“Behavioral and Autonomic Antecedents of Attachment in High-Risk Infants”

by Nathan A. Fox

found in The Psychobiology of Attachment and Separation, edited by Martin Reite and Tiffany Field

Academic Press, Inc, 1985 – Orlando

ISBN 0125867808

Pp 389 – 414



“The evidence from the high-risk sample, and the basis for this speculative model, centers on the measurement of heart rate variability (HRV).  The assumption underlying the model is that the patterning of heart rate (HR) or HRV may be used as an estimate of neural control over the heart and thus, indirectly, as a measure of central nervous system (CNS) integrity.  (Fox/hr/390)”

“These data, although preliminary in nature, seem to indicate that individual differences in facial expressiveness are associated with variations in autonomic pattern.  (Fox/hr/390)”


“Much of the work involving measurement of autonomic activity in infants is the result of the theoretical interpretation of phasic autonomic changes articulated by the Laceys (Lacey & Lacey, 1958).  Lacey and Lacey (1958) proposed that changes in the direction of heart rate may mediate cognitive and emotional responses.  Subsequently, Graham and Clifton (1963) adopted these notions and those of Sokolov (1963) and proposed a response dichotomy based on deceleration or acceleration interpreted as orienting and attention or a defensive response.  (Fox/hr/391)”

“…the patterning of HR or HRV has been used as an estimate of neural control over the heart and thus indirectly as a measure of CNS integrity…(Fox/hr/392)”

“Heart rate and HRV are a result of a complex interaction between parasympathetic and sympathetic divisions of the autonomic nervous system….  Both long- and short-term variability may indicate phasic alterations in parasympathetic activity….  Short-term variability, the mean successive difference score of beat-to-beat variability, is considered the best noninvasive measure of vagal tone or parasympathetic activity (Porges, 1974; Yeh, Forsythe, & Hon, 1973).  (Fox/hr/392)”

“The primary neural contribution to HRV is through the vagus.  Thus, HRV has been considered a noninvasive estimate of vagal tone.  ….the balance of parasympathetic and sympathetic influences on the heart may serve as a measure of individual differences in attention style and may accurately reflect CNS integrity…..  Data from Fox and Porges (in press) indicte that a measure of neonatal HRV variability accurately predicts positive developmental outcome in a high-risk sample.  Of interest, then, is the possibility that HRV may also affect socioemotional development and personality style.  In partic- (Fox/hr/392) ular, differences in HRV may be related to certain aspects of sociability that affect the development of a secure attachment bond.  (Fox/hr/393)”


“Notarious and Levenson (1979), for example, exposed two groups of adults, preselected as being facially expressive or not, to a threatening situation while recording HR, respiration rate, skin conductance, and facial expression.  They found that inhibitors were less facially expressive and more physiologically reactive than were expressers.  These data were interpreted along a “discharge” model of emotion.  (Fox/hr/397)”

“Others (Lanzetta & Kleck, 1970) have hypothesized that facially expressive adults are externalizers, whereas nonexpressive subjects fit more along the internalizer dimension (hence, their greater physiological response while lack of facially expressive response).  Interestingly, physiological reactivity in all these studies among nonexpressive adults was sympathetic in nature (tonic HR acceleration and increased skin conductance….).  (Fox/hr/397)”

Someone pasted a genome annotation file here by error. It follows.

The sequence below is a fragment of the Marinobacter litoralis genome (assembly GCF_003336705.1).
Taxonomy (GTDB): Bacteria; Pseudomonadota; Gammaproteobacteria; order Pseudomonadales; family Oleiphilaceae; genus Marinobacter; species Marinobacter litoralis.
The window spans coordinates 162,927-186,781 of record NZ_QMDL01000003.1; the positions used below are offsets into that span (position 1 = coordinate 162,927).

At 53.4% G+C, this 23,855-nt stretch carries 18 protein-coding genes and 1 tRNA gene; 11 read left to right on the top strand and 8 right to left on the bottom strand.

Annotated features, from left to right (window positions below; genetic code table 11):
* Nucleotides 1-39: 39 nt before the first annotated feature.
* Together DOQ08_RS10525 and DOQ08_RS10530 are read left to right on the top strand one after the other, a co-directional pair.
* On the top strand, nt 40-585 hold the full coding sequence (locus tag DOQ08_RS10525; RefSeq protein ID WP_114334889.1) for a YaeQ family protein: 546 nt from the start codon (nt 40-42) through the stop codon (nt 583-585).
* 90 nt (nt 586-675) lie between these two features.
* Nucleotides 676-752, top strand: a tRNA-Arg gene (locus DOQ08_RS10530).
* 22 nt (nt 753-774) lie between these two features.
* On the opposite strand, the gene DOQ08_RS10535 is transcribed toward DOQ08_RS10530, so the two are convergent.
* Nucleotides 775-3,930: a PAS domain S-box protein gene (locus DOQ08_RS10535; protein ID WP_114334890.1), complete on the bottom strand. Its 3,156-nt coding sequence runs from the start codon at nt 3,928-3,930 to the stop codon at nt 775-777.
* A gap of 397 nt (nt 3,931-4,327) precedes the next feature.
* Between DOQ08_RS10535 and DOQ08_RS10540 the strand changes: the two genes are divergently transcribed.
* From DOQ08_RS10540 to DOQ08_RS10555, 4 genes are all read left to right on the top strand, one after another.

“Short-term variability has been used as a measure of respiratory sinus arrhythmia and is thought to indicate indirectly the degree of parasympathetic influence on vagal tone of the heart (Katona & Jih, 1975).

“While these data are only a preliminary exploration of individual differ- (Fox/hr/399) erences in physiological activity and their relationship to expressive behavior, the associations uncovered in this small sample seem to indicate that a relationship between a measure of neural control over the heart may be significantly related to measures of facial behavior.  (Fox/hr/400)”

“High LTV [long-term variability] may indicate greater sympathetic dominance (Baust & Bohnert, 1969; Chess et al., 1975) and may be associated with less attentive behavior – hence, its correlation with mothers turning from interaction.  Similarly, attentive infants (indicated by their high vagal tone or high STV [short-term variability] will have mothers who turn toward them and are affectionate to them.  (Fox/hr/401)”

“The emerging pattern from this study is that individual differences in an infant’s autonomic responsiveness seem to be closely linked to differences in infant facial expression and indirectly to the mother’s responsiveness to her infant.  The data indicate that differences in vagal tone affect facial behavior.  It is possible that those centers in the brain stem responsible for modulation of vagal tone have intimate connections with the cranial nerve system responsible for facial behavior (Porges, 1983, personal communication).  Thus, oscillation in vagal tone would lead to more attentive facial expression, whereas decreases in these oscillations (or increases in sympathetic influence) would decrease the incidence of facial expressions.  (Fox/hr/401)”